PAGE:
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Theses Doctoral

The Effect of Explicit Teaching of Comprehension Strategies on Reading Comprehension in Elementary School

Atkins, James Grant

This study investigated the effect of explicit teaching of comprehension strategies on the comprehension performance of elementary school students. Two schools with similar demographics, including a significant proportion of students at risk for reading failure, participated in the study. One school utilized an explicit comprehension strategy instruction program while the other school utilized traditional comprehension programs. A quasi-experimental mixed methods design was employed; standardized and researcher-developed pretests and posttests were administered and observations were conducted over a two-year period. Analyses of covariance that treated the pretests as covariates resulted in significant differences between the schools on several measures, but the overall results did not favor either school. Significantly more instances of explicit instruction were demonstrated by teachers using the explicit program than teachers using the traditional programs. Differences in the number of instances of explicit instruction were most substantial during the student practice and feedback sections of the lessons. Correlations between teacher explicitness scores and student achievement scores and a comparison of the achievement scores of high-explicit and low-explicit teachers (regardless of the school's program) did not demonstrate a significant relationship between explicit instruction and student performance. However, teachers using the explicit program for their second year demonstrated more explicit instruction than teachers using the program for their first year. Students in the second-year teachers' classrooms demonstrated superior performance on a passage comprehension assessment compared to students in the first-year teachers' classrooms. Also, a comparison of the students who had been exposed to the explicit program for two consecutive years and the students who had been exposed to the traditional program for two consecutive years found that second-grade students exposed to the explicit program outperformed their counterparts on most assessments. These results did not indicate an overall relationship between teacher explicitness and student performance. The results do indicate, however, that an explicit comprehension program can result in more explicit instruction in the classroom and that instances of explicit instruction increase when teachers have more experience teaching such a program. Moreover, there is evidence that among experienced teachers, there is a positive relationship between teacher explicitness and student performance.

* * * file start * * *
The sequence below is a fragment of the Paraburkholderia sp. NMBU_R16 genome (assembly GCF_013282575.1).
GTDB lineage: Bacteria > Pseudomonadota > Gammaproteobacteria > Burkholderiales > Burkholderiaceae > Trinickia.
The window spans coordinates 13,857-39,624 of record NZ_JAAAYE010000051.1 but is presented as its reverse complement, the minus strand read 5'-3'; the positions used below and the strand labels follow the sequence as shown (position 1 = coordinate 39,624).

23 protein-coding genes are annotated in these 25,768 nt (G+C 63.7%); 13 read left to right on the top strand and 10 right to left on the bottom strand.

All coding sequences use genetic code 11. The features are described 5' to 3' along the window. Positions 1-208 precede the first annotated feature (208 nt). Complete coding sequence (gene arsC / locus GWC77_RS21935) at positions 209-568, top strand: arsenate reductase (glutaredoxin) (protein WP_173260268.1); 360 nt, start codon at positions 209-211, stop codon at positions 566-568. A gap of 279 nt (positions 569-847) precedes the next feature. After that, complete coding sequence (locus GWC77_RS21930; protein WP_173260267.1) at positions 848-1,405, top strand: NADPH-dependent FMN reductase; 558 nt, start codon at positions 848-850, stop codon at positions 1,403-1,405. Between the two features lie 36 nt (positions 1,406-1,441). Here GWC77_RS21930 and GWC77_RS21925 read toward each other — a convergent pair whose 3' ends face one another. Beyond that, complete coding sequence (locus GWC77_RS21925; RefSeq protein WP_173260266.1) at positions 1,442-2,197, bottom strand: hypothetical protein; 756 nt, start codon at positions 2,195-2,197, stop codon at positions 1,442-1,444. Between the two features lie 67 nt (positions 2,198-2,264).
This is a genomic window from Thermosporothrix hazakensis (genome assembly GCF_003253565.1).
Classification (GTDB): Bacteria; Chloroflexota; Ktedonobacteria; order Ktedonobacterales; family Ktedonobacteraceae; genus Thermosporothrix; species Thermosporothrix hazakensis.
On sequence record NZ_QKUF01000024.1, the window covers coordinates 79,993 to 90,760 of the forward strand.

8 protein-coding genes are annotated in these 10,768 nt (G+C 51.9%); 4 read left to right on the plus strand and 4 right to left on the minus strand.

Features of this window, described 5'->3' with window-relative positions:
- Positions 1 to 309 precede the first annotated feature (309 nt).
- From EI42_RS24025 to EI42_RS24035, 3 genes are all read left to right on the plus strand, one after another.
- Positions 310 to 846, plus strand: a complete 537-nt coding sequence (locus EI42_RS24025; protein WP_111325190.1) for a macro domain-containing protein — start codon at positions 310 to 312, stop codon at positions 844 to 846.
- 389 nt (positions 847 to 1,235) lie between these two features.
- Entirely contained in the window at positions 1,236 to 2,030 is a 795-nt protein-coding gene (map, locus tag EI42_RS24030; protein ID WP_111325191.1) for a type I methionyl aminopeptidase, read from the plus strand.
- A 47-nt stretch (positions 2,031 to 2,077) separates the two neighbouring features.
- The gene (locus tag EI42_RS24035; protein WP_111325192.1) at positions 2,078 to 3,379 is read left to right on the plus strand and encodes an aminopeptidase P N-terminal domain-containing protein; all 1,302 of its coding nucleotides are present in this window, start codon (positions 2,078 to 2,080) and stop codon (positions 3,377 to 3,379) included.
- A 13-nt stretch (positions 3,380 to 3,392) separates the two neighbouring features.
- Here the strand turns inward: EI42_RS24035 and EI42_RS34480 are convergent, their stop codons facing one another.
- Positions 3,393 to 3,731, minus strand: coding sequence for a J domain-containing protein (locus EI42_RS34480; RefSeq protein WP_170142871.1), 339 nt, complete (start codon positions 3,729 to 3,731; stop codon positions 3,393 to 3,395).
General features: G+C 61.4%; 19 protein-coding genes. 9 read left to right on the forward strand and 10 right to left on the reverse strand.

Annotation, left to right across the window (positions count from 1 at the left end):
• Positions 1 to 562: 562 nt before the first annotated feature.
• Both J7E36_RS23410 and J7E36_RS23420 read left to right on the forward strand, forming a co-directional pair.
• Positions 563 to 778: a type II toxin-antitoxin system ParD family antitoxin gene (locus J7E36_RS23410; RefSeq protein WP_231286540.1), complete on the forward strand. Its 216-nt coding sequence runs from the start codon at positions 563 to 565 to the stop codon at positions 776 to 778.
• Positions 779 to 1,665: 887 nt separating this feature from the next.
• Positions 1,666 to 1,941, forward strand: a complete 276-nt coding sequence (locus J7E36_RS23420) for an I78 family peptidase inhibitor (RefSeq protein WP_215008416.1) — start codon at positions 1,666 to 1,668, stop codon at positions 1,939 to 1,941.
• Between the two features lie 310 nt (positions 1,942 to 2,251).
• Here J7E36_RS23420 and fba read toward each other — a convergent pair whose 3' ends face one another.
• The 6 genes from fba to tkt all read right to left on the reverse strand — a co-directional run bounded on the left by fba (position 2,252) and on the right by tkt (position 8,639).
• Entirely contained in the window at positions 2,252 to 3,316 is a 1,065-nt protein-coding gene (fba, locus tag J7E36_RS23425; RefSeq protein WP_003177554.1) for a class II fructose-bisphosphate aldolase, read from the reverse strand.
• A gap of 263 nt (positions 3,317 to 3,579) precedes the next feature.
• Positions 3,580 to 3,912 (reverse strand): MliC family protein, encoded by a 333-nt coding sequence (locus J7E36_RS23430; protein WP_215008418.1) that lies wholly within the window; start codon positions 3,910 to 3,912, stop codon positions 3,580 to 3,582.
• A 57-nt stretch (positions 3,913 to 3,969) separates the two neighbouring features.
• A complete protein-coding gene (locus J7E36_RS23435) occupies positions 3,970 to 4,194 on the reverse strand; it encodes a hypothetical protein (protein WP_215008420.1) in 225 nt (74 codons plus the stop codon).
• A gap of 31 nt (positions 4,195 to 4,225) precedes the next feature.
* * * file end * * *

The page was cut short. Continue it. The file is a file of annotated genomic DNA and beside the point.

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More About This Work

Academic Units
Cognitive Studies in Education
Thesis Advisors
Williams, Joanna P.
Ph.D., Columbia University
Published Here
May 30, 2013
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